Doctoral student research assistants Nami Sunami (left) and Megan Nadzan stage the kind of argument that the research team often observes as it studies interpersonal stress, while laboratory manager Marcia Ellis waits to take physiological measurements and Lisa Jaremka records results.

Rising Star award

Jaremka recognized for innovative research by Association for Psychological Science


9:14 a.m., Feb. 10, 2016--Lisa Jaremka, assistant professor of psychological and brain sciences at the University of Delaware, has been recognized by the Association for Psychological Science (APS) for her research on the consequences of negative social experiences, including rejection, loneliness and marital discord.

The APS designated Jaremka as a “Rising Star” and said that her “innovative work has already advanced the field and signals great potential for [her] continued contributions.” The award is given to scientists in the earliest stages of their independent research careers.

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Jaremka studies interpersonal relationships and the effects that negative experiences in those relationships have on physical health. She and her research team in UD’s Close Relationships and Health Lab collect blood and saliva samples and measure such biological markers as blood pressure and inflammation levels in individuals who are experiencing social stress.

“I think most people know that stress is bad for you,” Jaremka said. “But I don’t think they know the degree to which it affects the immune system, and there’s clear evidence that it does have a very negative effect.

“That’s alarming to me because our immune system is so important to our ability to function.”

Some physiological indicators show up almost immediately in stressful situations, she said, such as the rise in blood pressure that commonly occurs during a heated argument. But other effects may develop over a longer period of time, including weakened immune systems.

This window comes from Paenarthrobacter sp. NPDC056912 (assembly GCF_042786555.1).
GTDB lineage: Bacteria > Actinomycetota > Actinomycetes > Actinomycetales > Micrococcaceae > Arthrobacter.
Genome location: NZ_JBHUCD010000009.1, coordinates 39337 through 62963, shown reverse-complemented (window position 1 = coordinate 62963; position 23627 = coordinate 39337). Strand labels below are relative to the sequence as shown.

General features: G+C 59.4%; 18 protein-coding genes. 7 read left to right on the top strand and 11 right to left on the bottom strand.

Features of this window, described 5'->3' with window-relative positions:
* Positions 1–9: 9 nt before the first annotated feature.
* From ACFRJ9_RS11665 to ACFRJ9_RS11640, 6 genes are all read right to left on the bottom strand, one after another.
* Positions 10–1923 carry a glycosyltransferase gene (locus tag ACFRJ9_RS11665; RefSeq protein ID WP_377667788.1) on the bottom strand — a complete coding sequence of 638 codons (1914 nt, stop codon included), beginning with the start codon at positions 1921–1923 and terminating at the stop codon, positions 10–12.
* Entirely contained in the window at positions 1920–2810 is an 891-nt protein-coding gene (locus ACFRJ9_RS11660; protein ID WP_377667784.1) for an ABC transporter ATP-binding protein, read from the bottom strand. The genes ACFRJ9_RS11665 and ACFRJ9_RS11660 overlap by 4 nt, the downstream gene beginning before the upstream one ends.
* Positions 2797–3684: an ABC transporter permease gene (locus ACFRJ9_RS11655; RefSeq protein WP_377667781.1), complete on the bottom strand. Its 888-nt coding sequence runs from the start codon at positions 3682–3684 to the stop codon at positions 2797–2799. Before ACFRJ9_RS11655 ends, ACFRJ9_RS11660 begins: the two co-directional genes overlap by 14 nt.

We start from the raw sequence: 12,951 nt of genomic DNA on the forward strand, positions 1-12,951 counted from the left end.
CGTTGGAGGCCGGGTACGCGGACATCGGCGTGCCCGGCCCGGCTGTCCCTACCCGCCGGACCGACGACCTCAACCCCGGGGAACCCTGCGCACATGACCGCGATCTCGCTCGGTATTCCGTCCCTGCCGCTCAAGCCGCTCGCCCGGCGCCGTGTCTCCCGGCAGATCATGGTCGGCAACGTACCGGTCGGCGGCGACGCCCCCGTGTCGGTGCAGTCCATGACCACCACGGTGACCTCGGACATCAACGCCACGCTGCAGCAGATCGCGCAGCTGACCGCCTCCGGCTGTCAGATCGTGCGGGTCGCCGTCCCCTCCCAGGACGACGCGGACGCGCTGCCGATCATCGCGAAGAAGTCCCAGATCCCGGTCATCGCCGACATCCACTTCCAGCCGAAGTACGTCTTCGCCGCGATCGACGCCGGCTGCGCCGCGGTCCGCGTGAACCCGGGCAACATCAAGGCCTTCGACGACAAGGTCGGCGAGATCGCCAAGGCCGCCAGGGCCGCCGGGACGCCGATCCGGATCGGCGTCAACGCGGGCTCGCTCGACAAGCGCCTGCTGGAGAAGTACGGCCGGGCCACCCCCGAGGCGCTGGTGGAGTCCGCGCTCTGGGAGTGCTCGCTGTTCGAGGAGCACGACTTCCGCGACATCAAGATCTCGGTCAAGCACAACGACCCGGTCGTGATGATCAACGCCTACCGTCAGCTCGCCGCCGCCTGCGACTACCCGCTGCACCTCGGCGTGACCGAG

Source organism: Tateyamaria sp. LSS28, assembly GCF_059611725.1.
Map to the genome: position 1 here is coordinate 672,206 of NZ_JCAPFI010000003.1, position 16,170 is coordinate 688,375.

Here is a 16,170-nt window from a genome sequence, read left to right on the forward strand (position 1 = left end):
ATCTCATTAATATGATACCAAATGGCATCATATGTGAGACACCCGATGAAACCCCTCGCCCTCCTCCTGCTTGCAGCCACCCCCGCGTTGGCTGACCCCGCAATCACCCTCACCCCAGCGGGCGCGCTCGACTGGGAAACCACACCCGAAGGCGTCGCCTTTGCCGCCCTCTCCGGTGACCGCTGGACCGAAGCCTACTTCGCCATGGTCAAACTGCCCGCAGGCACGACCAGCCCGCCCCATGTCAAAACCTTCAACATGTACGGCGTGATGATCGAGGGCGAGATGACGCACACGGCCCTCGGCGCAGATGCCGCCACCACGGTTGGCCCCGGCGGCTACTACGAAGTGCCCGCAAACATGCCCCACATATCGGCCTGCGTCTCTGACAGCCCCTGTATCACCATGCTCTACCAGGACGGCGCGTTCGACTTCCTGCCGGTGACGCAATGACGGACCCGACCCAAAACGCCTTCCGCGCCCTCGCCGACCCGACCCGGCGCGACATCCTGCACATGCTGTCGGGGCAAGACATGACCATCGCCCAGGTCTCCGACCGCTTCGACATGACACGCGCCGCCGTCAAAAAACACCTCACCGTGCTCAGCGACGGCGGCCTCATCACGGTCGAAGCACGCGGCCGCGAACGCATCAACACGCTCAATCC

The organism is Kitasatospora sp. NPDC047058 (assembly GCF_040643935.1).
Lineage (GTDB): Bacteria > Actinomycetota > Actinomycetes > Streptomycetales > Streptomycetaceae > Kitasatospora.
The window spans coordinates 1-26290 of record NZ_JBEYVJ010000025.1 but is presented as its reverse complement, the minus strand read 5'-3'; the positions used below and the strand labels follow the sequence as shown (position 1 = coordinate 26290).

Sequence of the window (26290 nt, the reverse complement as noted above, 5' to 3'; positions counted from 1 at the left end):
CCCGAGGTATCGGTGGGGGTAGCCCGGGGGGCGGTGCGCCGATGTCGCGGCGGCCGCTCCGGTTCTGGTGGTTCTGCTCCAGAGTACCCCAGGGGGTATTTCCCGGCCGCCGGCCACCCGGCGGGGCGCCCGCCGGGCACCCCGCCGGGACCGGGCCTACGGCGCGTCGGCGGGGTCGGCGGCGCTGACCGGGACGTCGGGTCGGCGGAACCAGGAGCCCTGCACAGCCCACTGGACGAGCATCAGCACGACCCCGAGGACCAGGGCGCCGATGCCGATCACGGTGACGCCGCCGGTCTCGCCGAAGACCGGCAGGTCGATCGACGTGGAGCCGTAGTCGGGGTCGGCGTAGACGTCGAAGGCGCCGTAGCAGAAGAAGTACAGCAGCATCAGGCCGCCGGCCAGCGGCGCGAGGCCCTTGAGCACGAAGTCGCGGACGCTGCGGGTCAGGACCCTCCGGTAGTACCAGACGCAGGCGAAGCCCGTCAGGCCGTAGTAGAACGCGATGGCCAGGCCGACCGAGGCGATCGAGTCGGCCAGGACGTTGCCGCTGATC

Although all types of stress can damage an individual’s physical health, Jaremka said she sees important differences in the stress caused by negative social or interpersonal experiences relative to other stressors.

“People have a basic need to feel cared for and loved by others,” she said. “Failing an exam is stressful, but it doesn’t threaten this basic need.

“Social stress — loneliness or rejection — is different because it directly impacts a person’s basic need to feel connected to others. Loneliness is a chronic state of feeling unloved, and thus can be particularly damaging.”

Jaremka and her team observe people experiencing various types of interpersonal stress and measure their physiological reactions.

Last year, she co-authored a paper in the journal Clinical Psychological Science that found links between marital stress, appetite, diet and body mass. By studying hunger hormones in couples after hostile arguments, the researchers found that those arguments were linked to poor food choices among non-obese people. 

Jaremka, who joined the UD faculty in 2014, earned a doctorate in social psychology at the University of California, Santa Barbara, and held a postdoctoral position at Ohio State University.

Article by Ann Manser

Photo by Kathy F. Atkinson

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